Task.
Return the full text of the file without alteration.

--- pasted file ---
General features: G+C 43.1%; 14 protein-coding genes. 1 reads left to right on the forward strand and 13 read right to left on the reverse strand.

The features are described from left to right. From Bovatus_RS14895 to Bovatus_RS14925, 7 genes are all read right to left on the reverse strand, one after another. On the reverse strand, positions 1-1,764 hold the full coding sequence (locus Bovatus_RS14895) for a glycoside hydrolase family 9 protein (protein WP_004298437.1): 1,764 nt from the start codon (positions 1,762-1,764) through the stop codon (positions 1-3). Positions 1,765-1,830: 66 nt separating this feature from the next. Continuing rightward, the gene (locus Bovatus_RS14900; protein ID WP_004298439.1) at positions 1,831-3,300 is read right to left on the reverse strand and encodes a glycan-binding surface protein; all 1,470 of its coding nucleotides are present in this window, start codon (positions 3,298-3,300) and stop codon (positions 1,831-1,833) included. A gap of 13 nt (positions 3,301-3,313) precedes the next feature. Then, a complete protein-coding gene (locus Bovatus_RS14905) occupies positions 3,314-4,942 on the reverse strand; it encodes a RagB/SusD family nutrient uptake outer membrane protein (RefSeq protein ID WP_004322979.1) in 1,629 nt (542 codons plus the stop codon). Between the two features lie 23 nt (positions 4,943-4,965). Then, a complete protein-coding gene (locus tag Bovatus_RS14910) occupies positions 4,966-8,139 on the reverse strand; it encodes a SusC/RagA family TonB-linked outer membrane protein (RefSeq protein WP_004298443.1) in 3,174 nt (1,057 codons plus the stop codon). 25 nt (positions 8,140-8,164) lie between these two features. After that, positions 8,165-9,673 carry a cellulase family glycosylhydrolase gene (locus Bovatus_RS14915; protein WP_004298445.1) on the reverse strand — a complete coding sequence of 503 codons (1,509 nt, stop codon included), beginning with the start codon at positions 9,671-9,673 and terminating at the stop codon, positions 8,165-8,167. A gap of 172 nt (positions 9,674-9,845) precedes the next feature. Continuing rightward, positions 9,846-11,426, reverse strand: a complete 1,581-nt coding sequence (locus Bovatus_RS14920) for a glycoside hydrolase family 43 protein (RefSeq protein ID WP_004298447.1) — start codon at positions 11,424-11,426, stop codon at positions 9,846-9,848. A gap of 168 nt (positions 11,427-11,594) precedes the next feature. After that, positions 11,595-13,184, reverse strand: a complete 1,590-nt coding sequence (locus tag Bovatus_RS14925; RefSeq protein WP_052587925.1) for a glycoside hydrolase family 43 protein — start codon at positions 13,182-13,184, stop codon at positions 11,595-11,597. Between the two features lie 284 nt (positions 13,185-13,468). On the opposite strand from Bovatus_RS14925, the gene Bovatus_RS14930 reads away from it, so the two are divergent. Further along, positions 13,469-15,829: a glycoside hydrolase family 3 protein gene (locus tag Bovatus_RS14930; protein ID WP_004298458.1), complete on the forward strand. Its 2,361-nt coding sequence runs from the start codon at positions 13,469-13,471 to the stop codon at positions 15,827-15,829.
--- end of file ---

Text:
General features: G+C 43.1%; 14 protein-coding genes. 1 reads left to right on the forward strand and 13 read right to left on the reverse strand.

The features are described from left to right. From Bovatus_RS14895 to Bovatus_RS14925, 7 genes are all read right to left on the reverse strand, one after another. On the reverse strand, positions 1-1,764 hold the full coding sequence (locus Bovatus_RS14895) for a glycoside hydrolase family 9 protein (protein WP_004298437.1): 1,764 nt from the start codon (positions 1,762-1,764) through the stop codon (positions 1-3). Positions 1,765-1,830: 66 nt separating this feature from the next. Continuing rightward, the gene (locus Bovatus_RS14900; protein ID WP_004298439.1) at positions 1,831-3,300 is read right to left on the reverse strand and encodes a glycan-binding surface protein; all 1,470 of its coding nucleotides are present in this window, start codon (positions 3,298-3,300) and stop codon (positions 1,831-1,833) included. A gap of 13 nt (positions 3,301-3,313) precedes the next feature. Then, a complete protein-coding gene (locus Bovatus_RS14905) occupies positions 3,314-4,942 on the reverse strand; it encodes a RagB/SusD family nutrient uptake outer membrane protein (RefSeq protein ID WP_004322979.1) in 1,629 nt (542 codons plus the stop codon). Between the two features lie 23 nt (positions 4,943-4,965). Then, a complete protein-coding gene (locus tag Bovatus_RS14910) occupies positions 4,966-8,139 on the reverse strand; it encodes a SusC/RagA family TonB-linked outer membrane protein (RefSeq protein WP_004298443.1) in 3,174 nt (1,057 codons plus the stop codon). 25 nt (positions 8,140-8,164) lie between these two features. After that, positions 8,165-9,673 carry a cellulase family glycosylhydrolase gene (locus Bovatus_RS14915; protein WP_004298445.1) on the reverse strand — a complete coding sequence of 503 codons (1,509 nt, stop codon included), beginning with the start codon at positions 9,671-9,673 and terminating at the stop codon, positions 8,165-8,167. A gap of 172 nt (positions 9,674-9,845) precedes the next feature. Continuing rightward, positions 9,846-11,426, reverse strand: a complete 1,581-nt coding sequence (locus Bovatus_RS14920) for a glycoside hydrolase family 43 protein (RefSeq protein ID WP_004298447.1) — start codon at positions 11,424-11,426, stop codon at positions 9,846-9,848. A gap of 168 nt (positions 11,427-11,594) precedes the next feature. After that, positions 11,595-13,184, reverse strand: a complete 1,590-nt coding sequence (locus tag Bovatus_RS14925; RefSeq protein WP_052587925.1) for a glycoside hydrolase family 43 protein — start codon at positions 13,182-13,184, stop codon at positions 11,595-11,597. Between the two features lie 284 nt (positions 13,185-13,468). On the opposite strand from Bovatus_RS14925, the gene Bovatus_RS14930 reads away from it, so the two are divergent. Further along, positions 13,469-15,829: a glycoside hydrolase family 3 protein gene (locus tag Bovatus_RS14930; protein ID WP_004298458.1), complete on the forward strand. Its 2,361-nt coding sequence runs from the start codon at positions 13,469-13,471 to the stop codon at positions 15,827-15,829.